Chin mudra is popular in sanathan dharma. Improving concentration is one of the effects that happens for a practitioner of chin mudra.

I quickly went through the names of mudras from two yoga scriptures and the details are as follows

#1: Twenty-five mudras from Gheranda Samhitha

Gheranda said : ‘There are twenty-five mudrds, the practice of which gives success to the Yogis. They are :—

(1) Maha-mudra,

(2) Nabho-mudra,

(3) Uddtyana,

(4) Jalandhara,


(6) Mahabandha,

(7) Mahavedha,

(8) Khechari,

(9) Vipartta-kari,

(10) Yoni,

(11) Vajroni,

(12) Saktichalant,

(13) Tadagi,

(14) Mandavi,

(15) Sambbavi,

(16) Panchadhérané (five dharands),

(21) Asvini,

(22) Pasint,

(23) Kaki,

(24) Matangi and

(25) Bhujangint.

[1-3, Chapter 3: On Mudras, Gheranda Samhitha]

#2: Ten mudras from Hatha Yoga Pradipika

Mahâ Bandha,

Mahâ Vedha,


Uḍḍiyâna Bandha,

Mûla Bandha,

Jâlandhara Bandha.

Viparîta Karaṇî,

Vajroli, and

Śakti Châlana.

These are the ten Mudrâs which annihilate old age and death.

[6-7, Chapter 3: On Mudras, Hatha Yoga Pradipika]

But, among these, the name "chin mudra" is not present explicitly and I don't know whether the mudra has any other names in yoga parlance. If it is not present in these two scriptures then which scripture contains the chin mudra in detail?

  • 1
    None of the mudras you mentioned in the Q are hasta mudras where as chin mudra is a hasta mudra. So in those lists we would not have found about chin.
    – Rickross
    Commented Feb 16, 2022 at 5:12
  • Oh sorry @Rickross I don't know anything about mudras :D
    – hanugm
    Commented Feb 16, 2022 at 5:13
  • If you are willing to write answer then please mention the classification of mudras also....
    – hanugm
    Commented Feb 16, 2022 at 5:14
  • The mudras mentioned in the Q are more like Yoga asanas where as Chin mudra is formed by joining the the index finger and the thumb at their tips. Ok, if I find a suitable source I will post an answer.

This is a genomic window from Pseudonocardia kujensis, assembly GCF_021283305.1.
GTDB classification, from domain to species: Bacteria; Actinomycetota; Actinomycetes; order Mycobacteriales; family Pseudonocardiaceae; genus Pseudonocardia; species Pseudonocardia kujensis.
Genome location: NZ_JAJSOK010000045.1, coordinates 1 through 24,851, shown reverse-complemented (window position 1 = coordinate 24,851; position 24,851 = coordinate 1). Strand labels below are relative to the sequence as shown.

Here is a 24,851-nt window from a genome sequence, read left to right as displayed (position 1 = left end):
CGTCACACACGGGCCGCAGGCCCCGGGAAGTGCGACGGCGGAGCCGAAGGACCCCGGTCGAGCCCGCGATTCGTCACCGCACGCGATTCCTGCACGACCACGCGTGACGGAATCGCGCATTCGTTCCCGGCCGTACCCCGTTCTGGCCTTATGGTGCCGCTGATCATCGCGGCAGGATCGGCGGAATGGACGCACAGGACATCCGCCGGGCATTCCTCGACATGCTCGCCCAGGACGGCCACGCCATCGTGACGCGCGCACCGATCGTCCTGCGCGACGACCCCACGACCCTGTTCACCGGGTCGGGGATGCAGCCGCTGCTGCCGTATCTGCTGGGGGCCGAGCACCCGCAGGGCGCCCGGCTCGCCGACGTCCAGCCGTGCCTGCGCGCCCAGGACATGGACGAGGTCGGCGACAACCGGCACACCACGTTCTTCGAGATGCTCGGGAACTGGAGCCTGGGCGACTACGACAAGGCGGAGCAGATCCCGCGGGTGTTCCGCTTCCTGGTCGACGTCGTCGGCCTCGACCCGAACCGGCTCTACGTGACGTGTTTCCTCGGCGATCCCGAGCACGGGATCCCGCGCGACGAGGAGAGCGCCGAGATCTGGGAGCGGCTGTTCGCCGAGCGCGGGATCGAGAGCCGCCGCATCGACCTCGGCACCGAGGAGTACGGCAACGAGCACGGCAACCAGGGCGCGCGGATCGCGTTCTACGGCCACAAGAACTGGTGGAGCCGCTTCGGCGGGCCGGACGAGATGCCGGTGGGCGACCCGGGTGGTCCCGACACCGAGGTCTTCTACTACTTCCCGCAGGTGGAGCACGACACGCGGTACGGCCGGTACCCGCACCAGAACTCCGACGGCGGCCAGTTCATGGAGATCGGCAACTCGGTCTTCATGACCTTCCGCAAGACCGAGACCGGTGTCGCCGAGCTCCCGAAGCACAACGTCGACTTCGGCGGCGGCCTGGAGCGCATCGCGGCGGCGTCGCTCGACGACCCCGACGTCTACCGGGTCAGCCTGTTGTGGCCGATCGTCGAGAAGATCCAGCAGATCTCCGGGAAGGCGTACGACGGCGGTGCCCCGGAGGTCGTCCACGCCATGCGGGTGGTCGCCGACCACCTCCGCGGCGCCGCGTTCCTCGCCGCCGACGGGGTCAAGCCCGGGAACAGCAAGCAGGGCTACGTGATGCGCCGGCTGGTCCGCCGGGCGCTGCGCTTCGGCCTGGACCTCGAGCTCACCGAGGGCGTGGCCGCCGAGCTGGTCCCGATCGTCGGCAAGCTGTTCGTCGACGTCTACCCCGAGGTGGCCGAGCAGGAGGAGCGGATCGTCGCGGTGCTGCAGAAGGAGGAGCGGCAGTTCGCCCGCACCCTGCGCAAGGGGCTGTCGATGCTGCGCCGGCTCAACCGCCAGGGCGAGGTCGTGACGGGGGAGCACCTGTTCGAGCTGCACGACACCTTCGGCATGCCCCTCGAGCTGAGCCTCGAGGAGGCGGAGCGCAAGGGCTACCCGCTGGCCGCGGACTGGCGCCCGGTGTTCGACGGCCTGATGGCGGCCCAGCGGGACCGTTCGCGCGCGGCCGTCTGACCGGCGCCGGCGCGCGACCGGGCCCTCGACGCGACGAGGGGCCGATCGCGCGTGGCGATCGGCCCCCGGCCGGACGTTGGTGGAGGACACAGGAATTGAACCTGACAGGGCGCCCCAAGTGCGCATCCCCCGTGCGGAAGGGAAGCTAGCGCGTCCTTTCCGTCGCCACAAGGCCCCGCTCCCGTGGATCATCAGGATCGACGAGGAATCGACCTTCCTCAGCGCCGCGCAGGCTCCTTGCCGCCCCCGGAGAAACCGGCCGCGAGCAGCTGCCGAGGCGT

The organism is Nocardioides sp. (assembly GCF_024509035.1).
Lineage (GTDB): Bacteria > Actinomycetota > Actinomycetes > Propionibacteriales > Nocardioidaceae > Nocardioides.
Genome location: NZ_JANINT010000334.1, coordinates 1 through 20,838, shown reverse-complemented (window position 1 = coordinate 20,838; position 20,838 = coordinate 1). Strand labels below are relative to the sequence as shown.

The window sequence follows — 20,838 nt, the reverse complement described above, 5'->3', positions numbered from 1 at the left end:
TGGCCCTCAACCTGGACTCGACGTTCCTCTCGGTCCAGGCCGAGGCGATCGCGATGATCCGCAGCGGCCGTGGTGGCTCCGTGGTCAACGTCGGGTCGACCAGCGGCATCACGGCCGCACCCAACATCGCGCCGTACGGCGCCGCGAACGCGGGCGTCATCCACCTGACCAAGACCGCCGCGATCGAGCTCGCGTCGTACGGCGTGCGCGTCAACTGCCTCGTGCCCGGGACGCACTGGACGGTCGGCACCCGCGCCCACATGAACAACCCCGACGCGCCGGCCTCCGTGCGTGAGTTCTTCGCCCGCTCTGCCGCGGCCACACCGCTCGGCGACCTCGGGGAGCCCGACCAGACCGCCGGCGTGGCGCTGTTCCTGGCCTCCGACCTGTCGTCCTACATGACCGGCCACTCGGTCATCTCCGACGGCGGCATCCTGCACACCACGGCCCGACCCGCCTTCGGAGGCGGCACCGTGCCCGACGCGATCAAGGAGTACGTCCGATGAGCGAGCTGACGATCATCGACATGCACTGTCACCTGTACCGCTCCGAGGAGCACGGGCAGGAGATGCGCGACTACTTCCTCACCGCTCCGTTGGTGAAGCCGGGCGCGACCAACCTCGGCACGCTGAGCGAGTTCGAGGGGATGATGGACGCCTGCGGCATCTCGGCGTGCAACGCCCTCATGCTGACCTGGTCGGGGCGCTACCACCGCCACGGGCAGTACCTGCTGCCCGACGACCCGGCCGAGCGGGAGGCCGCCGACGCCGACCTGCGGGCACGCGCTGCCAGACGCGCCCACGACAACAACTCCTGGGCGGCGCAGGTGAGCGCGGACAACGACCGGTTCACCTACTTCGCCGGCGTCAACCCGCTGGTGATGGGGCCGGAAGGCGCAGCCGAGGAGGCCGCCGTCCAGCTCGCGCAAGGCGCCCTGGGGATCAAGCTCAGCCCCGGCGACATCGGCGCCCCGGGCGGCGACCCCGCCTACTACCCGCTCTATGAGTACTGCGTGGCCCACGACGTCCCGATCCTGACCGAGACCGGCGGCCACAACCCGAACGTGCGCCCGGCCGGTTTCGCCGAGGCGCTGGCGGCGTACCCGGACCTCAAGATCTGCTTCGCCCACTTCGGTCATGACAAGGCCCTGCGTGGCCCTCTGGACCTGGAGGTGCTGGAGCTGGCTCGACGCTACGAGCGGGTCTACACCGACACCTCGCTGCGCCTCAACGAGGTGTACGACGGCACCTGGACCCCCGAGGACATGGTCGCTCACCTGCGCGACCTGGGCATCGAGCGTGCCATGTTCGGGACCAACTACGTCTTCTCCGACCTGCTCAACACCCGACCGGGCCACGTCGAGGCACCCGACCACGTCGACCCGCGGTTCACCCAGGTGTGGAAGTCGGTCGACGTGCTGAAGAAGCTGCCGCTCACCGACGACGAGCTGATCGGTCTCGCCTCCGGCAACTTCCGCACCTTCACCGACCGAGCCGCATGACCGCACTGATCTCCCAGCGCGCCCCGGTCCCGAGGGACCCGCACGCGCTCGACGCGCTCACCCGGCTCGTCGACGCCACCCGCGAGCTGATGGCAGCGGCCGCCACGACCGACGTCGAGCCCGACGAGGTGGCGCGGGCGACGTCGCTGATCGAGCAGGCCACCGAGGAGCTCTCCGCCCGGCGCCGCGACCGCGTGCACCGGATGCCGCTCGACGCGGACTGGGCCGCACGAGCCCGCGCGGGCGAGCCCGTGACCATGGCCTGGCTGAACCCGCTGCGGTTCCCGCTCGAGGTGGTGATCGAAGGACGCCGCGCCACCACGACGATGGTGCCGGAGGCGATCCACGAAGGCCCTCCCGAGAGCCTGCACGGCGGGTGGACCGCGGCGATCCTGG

– Rickross
    Commented Feb 16, 2022 at 5:16
  • 1
    The following link contains good information about Hasta mudras (although does not mention in which scriptures they are mentioned) -- aghori.it/mudra_eng.htm
    – Rickross
    Commented Feb 16, 2022 at 6:22

2 Answers 2


Chin Mudra is formed by joining the index finger with the thumb at their tips. It is also known as Gyan Mudra. See this image -- enter image description here

Lord Dakshinamurty holds this Mudra as noted in the article ["Many paths to same goal"]2

The Maheswara Sootras peal forth from Nataraja's dhakka, (Udukku), as He beats it to keep time with His dance, and constitutes the basic alphabets of every tongue spoken in the world. The same sounds or sabdas are recorded in the pages of the book which Dakshinamurti is holding in His left hand. Aananda mudra is expressed by the right hand of Nataraja, while Chin mudra is expressed by Dakshinamurti. We stand and gaze in wonder with eyes wide open at Nataraja's dance, but we sit down to meditate with indrawn eyes in front of Dakshinamurti. To the former we go for darsana, for feasting our eyes with the supreme majesty of that manifestation, to the latter we go for japa or meditation, because He is the embodiment of the fullness of peace and bliss that comes as a result of jnana. Ranganatha has adopted the nidra mudra - the sign of sleep. All these three, the Aananda murti (Nataraja), the Dhyaanamurti (Dakshinamurti) and the Yoganidraamurti (Ranganatha) face south to protect mankind from the fear of death.

Chin Mudra is also mentioned in one Lakshmi Devi astotara stotram as quoted in the book BHOGA-BHAAGYA-YOGYATA LAKSHMI (https://www.kamakoti.org/kamakoti/books/Essence%20of%20%20Bhaagya-Bhogya-Yogyata%20Lakshmi.pdf):

Bhuvanajnaananisrenir Bhuvanaakaaaaravallari, Shaswatishaswataakaara Lokaangrahakarini/
Saarasi Maanasi Hamsi Hamsalokapradayani,Chinmudraalankritakara Koti Suryasamaprabha/
Sukhapraanishirorekha Sadadrushtapradayani, Sarvasaamkaryadoshaghni Grahopadruvanashani/
Kshudrajantubhayaghnicha Visharogadibhanjani,Sada Shanta Sada Suddhagrihacchidranivarini/
Kalidoshaprashamani Kolaharapurastitha, Gauri Laakshanaki mukhya jaghanyaakriti varjita/
Mayaavidya Mulabhotaa VaasaviVishnuchetana, Vaadini Vasurupaascha Vasuratna paricchida/
ChahandasiChandrahridaya Mantra swacchandabhairavi,VanamalaVijayanti Panchadivyudhakmika/
Pitaambaramayi ChanchatkuostubhaHarikaamini, Nityatathya RamaRaamaRamaniMrutyubhanjani/
JyeshthaKashthaDhanishtantaSharanginirgunapriya,Maitreya MitravindachaSeshyaseshakalashaya/